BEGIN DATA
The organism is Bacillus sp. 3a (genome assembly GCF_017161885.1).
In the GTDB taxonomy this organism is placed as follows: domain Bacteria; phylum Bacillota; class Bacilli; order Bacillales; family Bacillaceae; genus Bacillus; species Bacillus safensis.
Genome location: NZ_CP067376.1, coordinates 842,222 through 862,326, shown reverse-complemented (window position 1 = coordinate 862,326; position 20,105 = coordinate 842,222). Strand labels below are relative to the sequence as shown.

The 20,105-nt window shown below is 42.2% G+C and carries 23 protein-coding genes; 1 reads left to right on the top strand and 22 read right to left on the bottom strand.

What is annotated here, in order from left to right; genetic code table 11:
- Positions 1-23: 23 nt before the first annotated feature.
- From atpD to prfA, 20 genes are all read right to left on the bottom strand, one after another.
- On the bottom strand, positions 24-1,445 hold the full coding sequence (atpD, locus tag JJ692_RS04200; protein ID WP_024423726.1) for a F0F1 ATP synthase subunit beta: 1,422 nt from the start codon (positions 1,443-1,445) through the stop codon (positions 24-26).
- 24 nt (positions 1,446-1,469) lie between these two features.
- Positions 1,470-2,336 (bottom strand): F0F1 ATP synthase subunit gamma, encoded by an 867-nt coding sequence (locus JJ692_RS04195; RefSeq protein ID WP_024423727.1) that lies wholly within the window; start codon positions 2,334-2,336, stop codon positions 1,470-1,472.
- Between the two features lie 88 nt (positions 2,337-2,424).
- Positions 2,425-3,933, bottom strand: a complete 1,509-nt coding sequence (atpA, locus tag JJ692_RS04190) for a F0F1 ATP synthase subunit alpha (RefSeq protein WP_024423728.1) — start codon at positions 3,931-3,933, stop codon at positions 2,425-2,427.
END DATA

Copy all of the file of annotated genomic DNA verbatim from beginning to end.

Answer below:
The organism is Bacillus sp. 3a (genome assembly GCF_017161885.1).
In the GTDB taxonomy this organism is placed as follows: domain Bacteria; phylum Bacillota; class Bacilli; order Bacillales; family Bacillaceae; genus Bacillus; species Bacillus safensis.
Genome location: NZ_CP067376.1, coordinates 842,222 through 862,326, shown reverse-complemented (window position 1 = coordinate 862,326; position 20,105 = coordinate 842,222). Strand labels below are relative to the sequence as shown.

The 20,105-nt window shown below is 42.2% G+C and carries 23 protein-coding genes; 1 reads left to right on the top strand and 22 read right to left on the bottom strand.

What is annotated here, in order from left to right; genetic code table 11:
- Positions 1-23: 23 nt before the first annotated feature.
- From atpD to prfA, 20 genes are all read right to left on the bottom strand, one after another.
- On the bottom strand, positions 24-1,445 hold the full coding sequence (atpD, locus tag JJ692_RS04200; protein ID WP_024423726.1) for a F0F1 ATP synthase subunit beta: 1,422 nt from the start codon (positions 1,443-1,445) through the stop codon (positions 24-26).
- 24 nt (positions 1,446-1,469) lie between these two features.
- Positions 1,470-2,336 (bottom strand): F0F1 ATP synthase subunit gamma, encoded by an 867-nt coding sequence (locus JJ692_RS04195; RefSeq protein ID WP_024423727.1) that lies wholly within the window; start codon positions 2,334-2,336, stop codon positions 1,470-1,472.
- Between the two features lie 88 nt (positions 2,337-2,424).
- Positions 2,425-3,933, bottom strand: a complete 1,509-nt coding sequence (atpA, locus tag JJ692_RS04190) for a F0F1 ATP synthase subunit alpha (RefSeq protein WP_024423728.1) — start codon at positions 3,931-3,933, stop codon at positions 2,425-2,427.